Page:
Then look at over the left side. You have two clear busts in Patrik Stefan and Nail Yakupov, a couple of really players in Ryan Nugent-Hopkins, Aaron Ekblad, and Erik Johnson, an injury ravaged career in Rick Dipietro … and then every other player is either a superstar or has the potential to be one day be one. There is a massive difference in value, and we are only talking about three spots in draft position, while they are both considered prime draft picks.

This is a tough break for the Avalanche.

The Los Angeles Kings were even bigger losers, while the New York Rangers were huge winners

At least if you are an Avalanche fan you have a playoff team to watch this season, while you still have your own first-round draft pick to go with a top-four pick. That is a huge bonus and can still land you a really good young player to add to your core. Not getting the No. 1 overall pick might stink, but your team is still in a great position.

The Kings, however, had some rotten luck because this is not the way they wanted their rebuild to start.

Entering the night with the second-best odds to win the top pick, the Kings fell all the way back to the No. 5 overall pick. And if you thought the gap from No. 1 to No. 4 was big, the gap from No. 2 to No. 5 might be even bigger.

The No. 5 spot has produced some legitimately great players (Phil Kessel, Blake Wheeler, Carey Price, Thomas VanekElias Pettersson is certainly trending in that direction) and some really good ones, but other than Ryan Murray, whose career has been sabotaged by injuries, and probably Kari Lehtonen, just about every player at the No. 2 spot has had an impact career as either a top-liner or franchise player.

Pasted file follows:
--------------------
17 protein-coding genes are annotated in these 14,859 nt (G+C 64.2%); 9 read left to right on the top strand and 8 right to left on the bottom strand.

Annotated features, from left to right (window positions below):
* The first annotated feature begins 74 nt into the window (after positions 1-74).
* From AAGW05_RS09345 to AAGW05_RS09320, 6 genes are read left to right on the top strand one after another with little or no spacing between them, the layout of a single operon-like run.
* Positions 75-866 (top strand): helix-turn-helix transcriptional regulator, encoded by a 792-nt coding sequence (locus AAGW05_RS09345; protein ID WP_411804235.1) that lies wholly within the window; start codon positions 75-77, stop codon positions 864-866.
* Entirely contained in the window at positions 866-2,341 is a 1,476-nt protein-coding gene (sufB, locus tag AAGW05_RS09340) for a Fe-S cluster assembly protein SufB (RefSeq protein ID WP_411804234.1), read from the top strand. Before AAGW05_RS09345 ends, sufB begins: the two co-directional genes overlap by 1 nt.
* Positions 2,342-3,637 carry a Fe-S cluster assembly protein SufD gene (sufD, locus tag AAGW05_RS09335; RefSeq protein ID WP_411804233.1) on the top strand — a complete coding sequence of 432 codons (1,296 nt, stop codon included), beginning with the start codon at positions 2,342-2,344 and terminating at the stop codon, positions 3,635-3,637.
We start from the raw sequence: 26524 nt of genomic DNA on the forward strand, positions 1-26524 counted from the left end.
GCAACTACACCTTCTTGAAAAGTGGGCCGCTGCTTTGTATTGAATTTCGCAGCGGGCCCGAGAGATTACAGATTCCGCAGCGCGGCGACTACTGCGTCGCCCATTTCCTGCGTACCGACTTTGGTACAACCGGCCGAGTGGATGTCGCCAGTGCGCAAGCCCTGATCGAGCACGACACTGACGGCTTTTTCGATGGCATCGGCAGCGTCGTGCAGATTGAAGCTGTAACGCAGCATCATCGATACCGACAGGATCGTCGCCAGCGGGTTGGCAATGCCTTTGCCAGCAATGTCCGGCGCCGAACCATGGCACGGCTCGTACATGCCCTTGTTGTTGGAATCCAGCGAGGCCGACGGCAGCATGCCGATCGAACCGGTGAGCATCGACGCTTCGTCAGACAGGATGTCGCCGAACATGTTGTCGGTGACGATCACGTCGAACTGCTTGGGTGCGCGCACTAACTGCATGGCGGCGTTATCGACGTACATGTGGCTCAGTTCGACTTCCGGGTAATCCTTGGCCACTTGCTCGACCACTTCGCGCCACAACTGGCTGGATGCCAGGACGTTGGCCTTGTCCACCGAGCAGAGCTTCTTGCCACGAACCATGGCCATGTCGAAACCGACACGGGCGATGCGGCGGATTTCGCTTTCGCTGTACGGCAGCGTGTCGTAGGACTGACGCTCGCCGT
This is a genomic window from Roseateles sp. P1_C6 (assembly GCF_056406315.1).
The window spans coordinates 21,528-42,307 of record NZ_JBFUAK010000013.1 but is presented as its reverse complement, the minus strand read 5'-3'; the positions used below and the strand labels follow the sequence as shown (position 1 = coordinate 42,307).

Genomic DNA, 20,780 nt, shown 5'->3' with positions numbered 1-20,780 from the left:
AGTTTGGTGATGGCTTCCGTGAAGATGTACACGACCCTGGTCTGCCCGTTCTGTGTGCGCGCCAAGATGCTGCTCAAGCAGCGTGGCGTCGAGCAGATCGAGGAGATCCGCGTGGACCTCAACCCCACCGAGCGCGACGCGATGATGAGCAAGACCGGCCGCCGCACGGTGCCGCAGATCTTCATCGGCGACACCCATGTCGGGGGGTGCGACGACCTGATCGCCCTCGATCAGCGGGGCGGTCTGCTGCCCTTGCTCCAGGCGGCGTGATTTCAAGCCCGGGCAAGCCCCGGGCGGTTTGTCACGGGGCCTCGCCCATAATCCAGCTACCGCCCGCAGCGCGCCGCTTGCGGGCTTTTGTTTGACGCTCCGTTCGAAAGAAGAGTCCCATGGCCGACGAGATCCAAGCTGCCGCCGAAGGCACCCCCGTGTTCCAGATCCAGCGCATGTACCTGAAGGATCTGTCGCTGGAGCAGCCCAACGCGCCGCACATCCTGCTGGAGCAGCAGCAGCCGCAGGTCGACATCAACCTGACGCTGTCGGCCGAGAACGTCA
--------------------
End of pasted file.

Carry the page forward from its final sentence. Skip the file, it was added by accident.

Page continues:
At No. 2 the Kings probably would have been guaranteed to get a star in either Hughes or Kaapo Kakko. They could still get a star, or at least a really good player, at No. 5, but history suggests their odds of doing so dramatically drop.

Their fall down the draft board coincided with the Rangers going from the sixth spot to the No. 2 spot, where their rebuild now gets accelerated as they will be the ones getting the opportunity to select Hughes or Kakko.

It is a huge win for them, and it all happened because of Ryan Strome‘s overtime goal against the Pittsburgh Penguins in the regular season finale. If the Rangers do not win that game, it is the Edmonton Oilers in the lottery spot that would have moved to the second pick. The Oilers, of course, traded Strome to the Rangers mid-season for Ryan Spooner.

Luck is a funny thing sometimes.

The Blackhawks were HUGE winners

The Devils were the biggest winner of the night simply because they received the No. 1 overall pick. But the Chicago Blackhawks were not far behind them, and if you wanted you could probably build a convincing argument the Blackhawks were the biggest winners just because of how much they stand to gain by going from the No. 12 pick all the way up to the No. 3 overall pick.

That is a massive jump in games, goals, points, production … everything. It should — should — help the Blackhawks land another young building block, and maybe even a potential star, to go with Alex DeBrincat, Dylan Strome, and their core of veterans that are still around. The ping pong balls falling the way they did may have helped keep the Blackhawks’ championship window open a little bit longer in the near future.